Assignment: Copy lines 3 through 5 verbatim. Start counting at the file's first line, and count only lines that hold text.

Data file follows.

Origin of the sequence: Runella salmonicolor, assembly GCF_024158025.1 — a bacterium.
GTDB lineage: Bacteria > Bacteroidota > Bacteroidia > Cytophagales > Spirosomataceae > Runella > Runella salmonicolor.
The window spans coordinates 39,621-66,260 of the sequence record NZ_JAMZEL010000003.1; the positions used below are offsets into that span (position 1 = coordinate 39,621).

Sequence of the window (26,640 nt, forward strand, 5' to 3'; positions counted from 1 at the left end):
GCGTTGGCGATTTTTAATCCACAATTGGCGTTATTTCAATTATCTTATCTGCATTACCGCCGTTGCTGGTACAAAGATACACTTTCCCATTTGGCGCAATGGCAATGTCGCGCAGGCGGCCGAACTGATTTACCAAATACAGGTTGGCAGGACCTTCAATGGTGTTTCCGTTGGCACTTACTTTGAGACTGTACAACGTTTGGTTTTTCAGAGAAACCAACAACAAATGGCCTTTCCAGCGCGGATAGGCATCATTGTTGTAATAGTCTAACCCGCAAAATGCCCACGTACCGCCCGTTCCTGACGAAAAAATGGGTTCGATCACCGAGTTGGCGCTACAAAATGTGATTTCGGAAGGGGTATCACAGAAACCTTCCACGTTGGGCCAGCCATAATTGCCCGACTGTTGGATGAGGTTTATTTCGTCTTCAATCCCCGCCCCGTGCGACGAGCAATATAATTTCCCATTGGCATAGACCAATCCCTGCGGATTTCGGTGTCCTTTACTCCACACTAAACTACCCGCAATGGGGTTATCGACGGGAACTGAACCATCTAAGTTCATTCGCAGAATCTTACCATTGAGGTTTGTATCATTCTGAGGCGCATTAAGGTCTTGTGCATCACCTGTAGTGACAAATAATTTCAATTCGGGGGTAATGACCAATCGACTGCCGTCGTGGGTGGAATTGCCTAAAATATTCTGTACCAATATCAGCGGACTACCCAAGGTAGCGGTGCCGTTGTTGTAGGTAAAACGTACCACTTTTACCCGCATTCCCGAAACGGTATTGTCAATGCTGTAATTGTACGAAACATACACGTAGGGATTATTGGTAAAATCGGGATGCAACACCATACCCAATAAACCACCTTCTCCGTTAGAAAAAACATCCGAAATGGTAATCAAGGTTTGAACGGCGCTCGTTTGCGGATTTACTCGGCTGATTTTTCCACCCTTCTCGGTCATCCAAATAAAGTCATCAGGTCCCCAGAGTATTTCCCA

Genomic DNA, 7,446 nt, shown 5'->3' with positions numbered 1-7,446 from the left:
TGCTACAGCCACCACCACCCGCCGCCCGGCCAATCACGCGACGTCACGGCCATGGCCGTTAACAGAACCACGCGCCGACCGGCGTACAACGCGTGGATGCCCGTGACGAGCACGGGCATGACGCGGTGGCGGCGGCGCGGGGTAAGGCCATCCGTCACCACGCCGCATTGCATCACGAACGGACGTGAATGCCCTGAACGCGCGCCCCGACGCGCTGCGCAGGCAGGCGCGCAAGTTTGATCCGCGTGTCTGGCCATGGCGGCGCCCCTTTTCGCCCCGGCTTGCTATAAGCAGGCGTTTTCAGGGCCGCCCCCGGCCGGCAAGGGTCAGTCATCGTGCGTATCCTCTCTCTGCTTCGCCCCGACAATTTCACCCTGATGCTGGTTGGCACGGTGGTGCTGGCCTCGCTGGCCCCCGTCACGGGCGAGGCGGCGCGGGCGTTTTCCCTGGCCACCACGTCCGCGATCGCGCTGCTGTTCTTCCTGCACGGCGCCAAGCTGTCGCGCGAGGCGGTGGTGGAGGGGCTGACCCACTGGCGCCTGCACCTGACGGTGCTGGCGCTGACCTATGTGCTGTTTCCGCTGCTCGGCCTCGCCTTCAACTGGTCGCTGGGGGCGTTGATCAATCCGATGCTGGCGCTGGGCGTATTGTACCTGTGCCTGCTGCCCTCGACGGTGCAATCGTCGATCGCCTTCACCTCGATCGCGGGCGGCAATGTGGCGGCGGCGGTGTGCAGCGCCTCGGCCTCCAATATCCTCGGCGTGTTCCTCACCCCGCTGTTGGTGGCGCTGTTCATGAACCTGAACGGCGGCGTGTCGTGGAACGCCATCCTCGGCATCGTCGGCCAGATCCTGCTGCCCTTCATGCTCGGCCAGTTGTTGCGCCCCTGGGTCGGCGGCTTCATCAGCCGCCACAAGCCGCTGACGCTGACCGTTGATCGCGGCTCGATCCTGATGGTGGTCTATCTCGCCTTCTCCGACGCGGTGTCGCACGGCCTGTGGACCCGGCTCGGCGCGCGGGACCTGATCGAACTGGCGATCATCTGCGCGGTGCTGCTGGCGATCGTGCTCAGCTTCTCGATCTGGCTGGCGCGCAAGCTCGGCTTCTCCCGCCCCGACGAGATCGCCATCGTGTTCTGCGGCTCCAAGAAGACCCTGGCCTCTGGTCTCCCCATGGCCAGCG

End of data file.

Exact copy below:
The window spans coordinates 39,621-66,260 of the sequence record NZ_JAMZEL010000003.1; the positions used below are offsets into that span (position 1 = coordinate 39,621).

Sequence of the window (26,640 nt, forward strand, 5' to 3'; positions counted from 1 at the left end):
GCGTTGGCGATTTTTAATCCACAATTGGCGTTATTTCAATTATCTTATCTGCATTACCGCCGTTGCTGGTACAAAGATACACTTTCCCATTTGGCGCAATGGCAATGTCGCGCAGGCGGCCGAACTGATTTACCAAATACAGGTTGGCAGGACCTTCAATGGTGTTTCCGTTGGCACTTACTTTGAGACTGTACAACGTTTGGTTTTTCAGAGAAACCAACAACAAATGGCCTTTCCAGCGCGGATAGGCATCATTGTTGTAATAGTCTAACCCGCAAAATGCCCACGTACCGCCCGTTCCTGACGAAAAAATGGGTTCGATCACCGAGTTGGCGCTACAAAATGTGATTTCGGAAGGGGTATCACAGAAACCTTCCACGTTGGGCCAGCCATAATTGCCCGACTGTTGGATGAGGTTTATTTCGTCTTCAATCCCCGCCCCGTGCGACGAGCAATATAATTTCCCATTGGCATAGACCAATCCCTGCGGATTTCGGTGTCCTTTACTCCACACTAAACTACCCGCAATGGGGTTATCGACGGGAACTGAACCATCTAAGTTCATTCGCAGAATCTTACCATTGAGGTTTGTATCATTCTGAGGCGCATTAAGGTCTTGTGCATCACCTGTAGTGACAAATAATTTCAATTCGGGGGTAATGACCAATCGACTGCCGTCGTGGGTGGAATTGCCTAAAATATTCTGTACCAATATCAGCGGACTACCCAAGGTAGCGGTGCCGTTGTTGTAGGTAAAACGTACCACTTTTACCCGCATTCCCGAAACGGTATTGTCAATGCTGTAATTGTACGAAACATACACGTAGGGATTATTGGTAAAATCGGGATGCAACACCATACCCAATAAACCACCTTCTCCGTTAGAAAAAACATCCGAAATGGTAATCAAGGTTTGAACGGCGCTCGTTTGCGGATTTACTCGGCTGATTTTTCCACCCTTCTCGGTCATCCAAATAAAGTCATCAGGTCCCCAGAGTATTTCCCA